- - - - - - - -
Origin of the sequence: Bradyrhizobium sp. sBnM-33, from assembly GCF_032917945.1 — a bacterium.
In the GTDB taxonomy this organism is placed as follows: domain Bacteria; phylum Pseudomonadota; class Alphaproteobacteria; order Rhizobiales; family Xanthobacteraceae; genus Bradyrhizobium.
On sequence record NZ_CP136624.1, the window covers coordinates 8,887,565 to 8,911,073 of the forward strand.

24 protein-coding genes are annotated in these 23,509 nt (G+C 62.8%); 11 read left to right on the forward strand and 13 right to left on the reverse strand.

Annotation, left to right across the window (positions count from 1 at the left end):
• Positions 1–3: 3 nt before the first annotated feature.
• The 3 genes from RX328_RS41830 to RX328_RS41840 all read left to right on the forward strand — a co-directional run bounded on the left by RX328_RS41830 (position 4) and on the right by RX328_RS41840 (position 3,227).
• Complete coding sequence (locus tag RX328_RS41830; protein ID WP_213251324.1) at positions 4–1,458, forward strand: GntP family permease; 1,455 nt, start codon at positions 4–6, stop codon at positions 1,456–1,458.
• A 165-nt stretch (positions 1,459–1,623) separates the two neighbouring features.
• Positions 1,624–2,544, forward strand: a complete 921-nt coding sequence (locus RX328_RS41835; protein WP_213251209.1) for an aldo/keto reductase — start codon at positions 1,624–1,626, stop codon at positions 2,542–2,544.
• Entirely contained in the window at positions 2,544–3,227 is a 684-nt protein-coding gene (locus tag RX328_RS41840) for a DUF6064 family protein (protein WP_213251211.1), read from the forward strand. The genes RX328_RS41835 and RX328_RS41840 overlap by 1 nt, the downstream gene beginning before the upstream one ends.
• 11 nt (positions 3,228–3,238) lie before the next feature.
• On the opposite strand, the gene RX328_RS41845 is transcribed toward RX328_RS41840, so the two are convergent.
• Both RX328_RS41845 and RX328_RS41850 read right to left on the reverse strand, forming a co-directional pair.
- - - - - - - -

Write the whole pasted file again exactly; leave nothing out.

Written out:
Origin of the sequence: Bradyrhizobium sp. sBnM-33, from assembly GCF_032917945.1 — a bacterium.
In the GTDB taxonomy this organism is placed as follows: domain Bacteria; phylum Pseudomonadota; class Alphaproteobacteria; order Rhizobiales; family Xanthobacteraceae; genus Bradyrhizobium.
On sequence record NZ_CP136624.1, the window covers coordinates 8,887,565 to 8,911,073 of the forward strand.

24 protein-coding genes are annotated in these 23,509 nt (G+C 62.8%); 11 read left to right on the forward strand and 13 right to left on the reverse strand.

Annotation, left to right across the window (positions count from 1 at the left end):
• Positions 1–3: 3 nt before the first annotated feature.
• The 3 genes from RX328_RS41830 to RX328_RS41840 all read left to right on the forward strand — a co-directional run bounded on the left by RX328_RS41830 (position 4) and on the right by RX328_RS41840 (position 3,227).
• Complete coding sequence (locus tag RX328_RS41830; protein ID WP_213251324.1) at positions 4–1,458, forward strand: GntP family permease; 1,455 nt, start codon at positions 4–6, stop codon at positions 1,456–1,458.
• A 165-nt stretch (positions 1,459–1,623) separates the two neighbouring features.
• Positions 1,624–2,544, forward strand: a complete 921-nt coding sequence (locus RX328_RS41835; protein WP_213251209.1) for an aldo/keto reductase — start codon at positions 1,624–1,626, stop codon at positions 2,542–2,544.
• Entirely contained in the window at positions 2,544–3,227 is a 684-nt protein-coding gene (locus tag RX328_RS41840) for a DUF6064 family protein (protein WP_213251211.1), read from the forward strand. The genes RX328_RS41835 and RX328_RS41840 overlap by 1 nt, the downstream gene beginning before the upstream one ends.
• 11 nt (positions 3,228–3,238) lie before the next feature.
• On the opposite strand, the gene RX328_RS41845 is transcribed toward RX328_RS41840, so the two are convergent.
• Both RX328_RS41845 and RX328_RS41850 read right to left on the reverse strand, forming a co-directional pair.